# Research

The physical properties of a solid are largely determined by the dynamics of its electrons. These electrons represent the driving force for phenomena such as magnetism, (super)conductivity or polarizability, which are potentially also relevant for practical applications. Of particular technological interest are materials with strong correlation effects originating from the Coulomb repulsion between the particles. However, the theoretical description of such correlated electron systems is challenging due to the large number of interacting particles (Avogadro number N_{A~}10^{26}). In our research group we address this problem by developing quantum field theoretical methods to solve the complicated many-body problem.

## Green's functions

Green's functions describe the response of a correlated many-body system to external perturbations such as electric and magnetic fields, pressure or changes in temperature. Of particular high interest are the one- and two-particle Green's functions as the allow for the calculation of physical observables which are also experimentally accessible. Typically, one is interested in the parts of the Green's functions which describe the interaction (scattering, wiggled green lines in the following figure) between the particles. For a one-particle excitation ("1P level") this corresponds to the **self-energy Σ** while a two-particle excitation is described by a so-called **vertex Γ**:The physical observables, which can be obtained from the respective correlation function, are indicated on the right-hand side of this picture. In particular, the self-energy Σ gives access to the spectral function, the specific heat or the magnetization while the vertex Γ provides information regarding the spin susceptibility or the electrical conductivity. This vertex itself is a complicated object, which depends on the energies n and n' of the two electrons involved in a scattering event:

The different line structures in the spin and charge vertex correspond to spin, charge and particle-particle (pairing) fluctuations of the many body system.

## Calculation of the Green's functions - Feynman diagrams

The calculation of the Green's functions for a correlated many-body system represents one of the big challenges in theoretical solid-state physics. For small systems, this can be achieved by exact diagonalization of the many-body Hamiltonian or Monte-Carlo simulations. For realistic materials, for which these approaches are not applicable due to the large number of interacting particles, **quantum field theoretical methods** represent a powerful tool for the calculation of the Green's functions. Within this framework, the one- and two-particle correlation functions are obtained perturbatively from the non-interacting Green's functions and the interaction between the particles. The corresponding perturbation series can be represented graphically in terms of Feynman diagrams:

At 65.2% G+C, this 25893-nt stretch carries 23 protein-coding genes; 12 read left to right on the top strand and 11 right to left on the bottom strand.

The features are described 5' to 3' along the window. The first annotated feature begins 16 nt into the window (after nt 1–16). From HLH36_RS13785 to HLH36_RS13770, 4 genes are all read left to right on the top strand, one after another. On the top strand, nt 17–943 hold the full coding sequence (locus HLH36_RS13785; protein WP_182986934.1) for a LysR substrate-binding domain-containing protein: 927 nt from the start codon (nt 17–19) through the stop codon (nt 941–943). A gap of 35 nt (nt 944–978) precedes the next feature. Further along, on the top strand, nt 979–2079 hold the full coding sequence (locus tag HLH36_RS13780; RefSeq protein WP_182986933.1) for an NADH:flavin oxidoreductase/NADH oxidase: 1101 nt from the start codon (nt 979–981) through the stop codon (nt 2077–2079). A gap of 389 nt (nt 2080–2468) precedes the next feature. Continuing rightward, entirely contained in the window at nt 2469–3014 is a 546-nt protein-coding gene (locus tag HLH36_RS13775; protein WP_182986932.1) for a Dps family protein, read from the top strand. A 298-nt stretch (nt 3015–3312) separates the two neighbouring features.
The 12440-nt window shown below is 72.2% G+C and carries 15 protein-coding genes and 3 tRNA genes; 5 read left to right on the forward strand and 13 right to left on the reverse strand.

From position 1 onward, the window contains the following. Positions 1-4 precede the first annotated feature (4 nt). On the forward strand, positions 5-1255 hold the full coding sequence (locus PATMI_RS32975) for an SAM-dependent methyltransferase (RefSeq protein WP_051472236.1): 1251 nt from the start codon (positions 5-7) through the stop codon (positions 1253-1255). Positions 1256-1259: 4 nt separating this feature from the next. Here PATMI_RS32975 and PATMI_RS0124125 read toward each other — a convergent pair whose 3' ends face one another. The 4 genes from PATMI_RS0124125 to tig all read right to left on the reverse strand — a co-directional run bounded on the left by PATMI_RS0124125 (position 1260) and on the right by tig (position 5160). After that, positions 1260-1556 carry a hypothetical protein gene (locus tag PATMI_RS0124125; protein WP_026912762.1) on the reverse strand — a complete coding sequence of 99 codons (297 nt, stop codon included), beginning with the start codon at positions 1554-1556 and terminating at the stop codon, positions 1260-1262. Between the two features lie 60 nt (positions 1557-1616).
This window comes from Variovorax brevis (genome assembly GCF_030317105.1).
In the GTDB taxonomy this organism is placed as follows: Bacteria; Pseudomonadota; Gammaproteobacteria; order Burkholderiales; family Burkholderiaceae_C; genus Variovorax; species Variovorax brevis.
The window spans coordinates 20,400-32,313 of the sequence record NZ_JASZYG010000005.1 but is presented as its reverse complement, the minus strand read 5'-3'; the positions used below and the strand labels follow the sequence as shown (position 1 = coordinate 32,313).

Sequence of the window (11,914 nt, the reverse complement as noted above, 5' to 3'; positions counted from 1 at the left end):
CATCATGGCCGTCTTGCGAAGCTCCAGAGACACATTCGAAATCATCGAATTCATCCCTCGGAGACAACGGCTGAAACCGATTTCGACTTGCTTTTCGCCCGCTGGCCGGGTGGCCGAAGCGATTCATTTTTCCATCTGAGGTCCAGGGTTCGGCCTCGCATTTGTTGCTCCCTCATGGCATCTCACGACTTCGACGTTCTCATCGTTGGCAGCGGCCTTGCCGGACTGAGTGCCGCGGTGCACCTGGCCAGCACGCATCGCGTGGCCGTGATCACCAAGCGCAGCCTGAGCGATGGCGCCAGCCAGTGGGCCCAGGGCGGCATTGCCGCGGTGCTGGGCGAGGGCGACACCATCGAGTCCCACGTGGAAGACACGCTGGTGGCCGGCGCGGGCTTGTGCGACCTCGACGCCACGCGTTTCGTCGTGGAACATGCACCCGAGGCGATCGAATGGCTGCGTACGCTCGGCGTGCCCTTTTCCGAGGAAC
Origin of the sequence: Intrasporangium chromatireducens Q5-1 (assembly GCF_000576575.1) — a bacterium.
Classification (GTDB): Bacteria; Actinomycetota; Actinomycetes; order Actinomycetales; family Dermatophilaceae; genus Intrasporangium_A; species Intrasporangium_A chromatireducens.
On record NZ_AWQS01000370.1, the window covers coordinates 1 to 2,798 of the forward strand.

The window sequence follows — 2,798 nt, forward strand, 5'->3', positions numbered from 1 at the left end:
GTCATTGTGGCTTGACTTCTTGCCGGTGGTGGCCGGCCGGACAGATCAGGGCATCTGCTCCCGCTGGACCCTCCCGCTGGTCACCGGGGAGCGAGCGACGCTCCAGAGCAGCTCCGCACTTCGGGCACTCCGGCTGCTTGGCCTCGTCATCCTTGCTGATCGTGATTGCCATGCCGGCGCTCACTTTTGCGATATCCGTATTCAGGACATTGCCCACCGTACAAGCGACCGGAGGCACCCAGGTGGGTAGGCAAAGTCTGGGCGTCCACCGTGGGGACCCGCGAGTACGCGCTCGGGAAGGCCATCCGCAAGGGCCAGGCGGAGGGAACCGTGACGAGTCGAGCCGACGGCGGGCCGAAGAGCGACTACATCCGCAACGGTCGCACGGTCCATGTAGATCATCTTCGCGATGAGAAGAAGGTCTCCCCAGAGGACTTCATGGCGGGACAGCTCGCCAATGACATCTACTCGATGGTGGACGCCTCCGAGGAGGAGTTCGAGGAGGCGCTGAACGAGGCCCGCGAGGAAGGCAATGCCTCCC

The blue double lines represent non-interacting Green's functions while the red dots correspond to the Coulomb interaction. Importantly, a specific physical meaning can be assigned to each of such diagrams. The choice of diagrams for the calculation of Σ and Γ is then dictated by the physical situation under consideration. In this respect, the **dynamical mean field theory** (DMFT) represents one of the most successful approaches in the last three decades. It describes all purely local correlation effects by considering all local Feynman diagrams for Σ, i.e., all diagrams where the interaction between the particles (red dots) takes place at the same point in space or at the same lattice site. Within our research activities, we develop diagrammatic extensions of DMFT, which include also non-local contributions, which is essential for the correct description of magnetism and superconductivity. An overview over these diagrammatic extensions of DMFT can found in a recently published article in *Review of Modern Physics* (Rev. Mod. Phys. **90**, 025003, 2018).